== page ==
The art workshop I attended this month was for “cottages” in line and wash so since that is both a subject matter I like, and a medium I always enjoy using, even though I hadn’t done it for a while, I was happy to go along and see how the day progressed………..
Line and wash is a lovely way of depicting a subject matter, especially landscapes, as the drawing and painting work beauifully in conjunction with each other, complimenting and enhancing. Some artists paint the landscape first, then put on the pen in a loose way, but this time the tutor explained that she draws out the image in a neat way, and uses that as the backbone to her painting, but not necessarily painting within the lines, because that makes it look like a “paint by numbers” image, which is not considered creative.
I liked the way she taught – it was of the “here’s what I do, this is how I do it, this is what you can do, now get on with it” type. Which meant that we weren’t all sitting there watching her for two hours and then all having to do the same picture together which stops me being creative and “doing my own thing”.
She’d also brought the source material with her, which helped greatly. There were images of pink roses around windows, nah, not for me. Images of pretty Cotswold cottages in their primped finery, nah, too perfect. Welsh cottages nestling under pine trees, mmmm…. a bit more like it. Cornish fishermens huts at Prussia Cove – now that’s more like it, but I’ve already painted those exact same cottages already, so what else is there? Ah………………this one, now THAT is exactly what I like – a broken down stone cottage with half the roof missing. Perfect! There was a dry stone wall infront of it, and a clutter of farmyard gate, an old wooden pallet leaning against the wall, all of which didn’t enhance the picture, so I’ll take those out, and just paint the rest. So that’s what I did. I started drawing, and loved the image, the broken tiles sliding down the roof, the skeleton of roof timbers silhouetted against the sky, the mismatched chimneys, the creeper on the barn, and the darkened doorways. I was using some Saunders Waterford paper, as the tutor had recommended. I rarely use it as I find it too much like blotting paper, so had taken some that I already had stuck to a drawing board from the last workshop I’d attended that required it. It had been a year ago, but paper doesn’t go off, does it?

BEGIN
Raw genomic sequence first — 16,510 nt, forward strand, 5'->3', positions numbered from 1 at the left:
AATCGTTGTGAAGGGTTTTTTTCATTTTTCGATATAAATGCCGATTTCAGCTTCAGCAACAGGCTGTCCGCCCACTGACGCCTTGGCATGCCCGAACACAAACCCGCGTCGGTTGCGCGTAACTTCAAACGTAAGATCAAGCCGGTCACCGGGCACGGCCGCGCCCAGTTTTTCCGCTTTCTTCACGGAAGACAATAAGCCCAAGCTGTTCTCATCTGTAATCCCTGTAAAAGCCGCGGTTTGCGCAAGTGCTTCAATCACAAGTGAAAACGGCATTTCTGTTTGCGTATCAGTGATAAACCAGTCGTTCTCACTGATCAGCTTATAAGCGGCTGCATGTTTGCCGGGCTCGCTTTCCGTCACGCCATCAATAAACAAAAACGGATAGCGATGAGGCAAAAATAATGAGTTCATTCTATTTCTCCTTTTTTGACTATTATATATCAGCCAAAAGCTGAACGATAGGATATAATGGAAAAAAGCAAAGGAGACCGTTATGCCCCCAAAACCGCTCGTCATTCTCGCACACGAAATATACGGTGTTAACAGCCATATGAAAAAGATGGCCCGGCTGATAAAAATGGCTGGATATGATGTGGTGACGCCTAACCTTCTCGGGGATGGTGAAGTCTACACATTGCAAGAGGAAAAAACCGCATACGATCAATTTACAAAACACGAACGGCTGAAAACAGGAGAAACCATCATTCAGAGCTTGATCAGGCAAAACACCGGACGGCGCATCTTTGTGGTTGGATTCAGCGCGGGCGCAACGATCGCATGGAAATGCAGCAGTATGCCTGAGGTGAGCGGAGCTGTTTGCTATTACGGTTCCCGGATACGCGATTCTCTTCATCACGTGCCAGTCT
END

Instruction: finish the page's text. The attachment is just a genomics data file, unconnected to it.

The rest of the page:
Well, actually, yes it does, I found!
The minute I started applying the paint I knew something was wrong. The paint didn’t flow, the paper was just sucking it up, and the whole image just looked amateurish, because the paint just sat there. Weird. I’ve never had that happen to me before – and after thinking about it and asking others at the workshop, the nearest I can think is that the paper had dried out. Ok, I’ve learnt that as a lesson, lets try it all again after lunch and count the first picture as a practice piece.
Armed with a new piece (of the same paper, but some I’d had stored in a bag in a cupboard rather than exposed to the dry air of my studio) I tried again. Redrew it all, and with baited breath, mixed my paint, and dipped my brush in to do the first wash. Fine. Absolutely fine. So it WAS the paper that was off. How strange.
And here it is, the picture I completed on the day. I’m really pleased with it – its got lots of light and dark, the shadows are part of the focal point, there’s tone and texture, interest and chracter. I’ve shown it here in its entireity on the board, and haven’t even got a title for it yet. I may cut it down for the mount and frame, and I may add a few more darks perhaps in the corners of the doorways. I’m not fully sure yet. Sometimes I have to leave a picture for a while and decide if it needs any more doing to it to improve on it.
I love this type of picture. Most people at the workshop did the pretty pink roses around the window, but not me. I much prefer the drama and contrasts in this subject. Its got loads more character!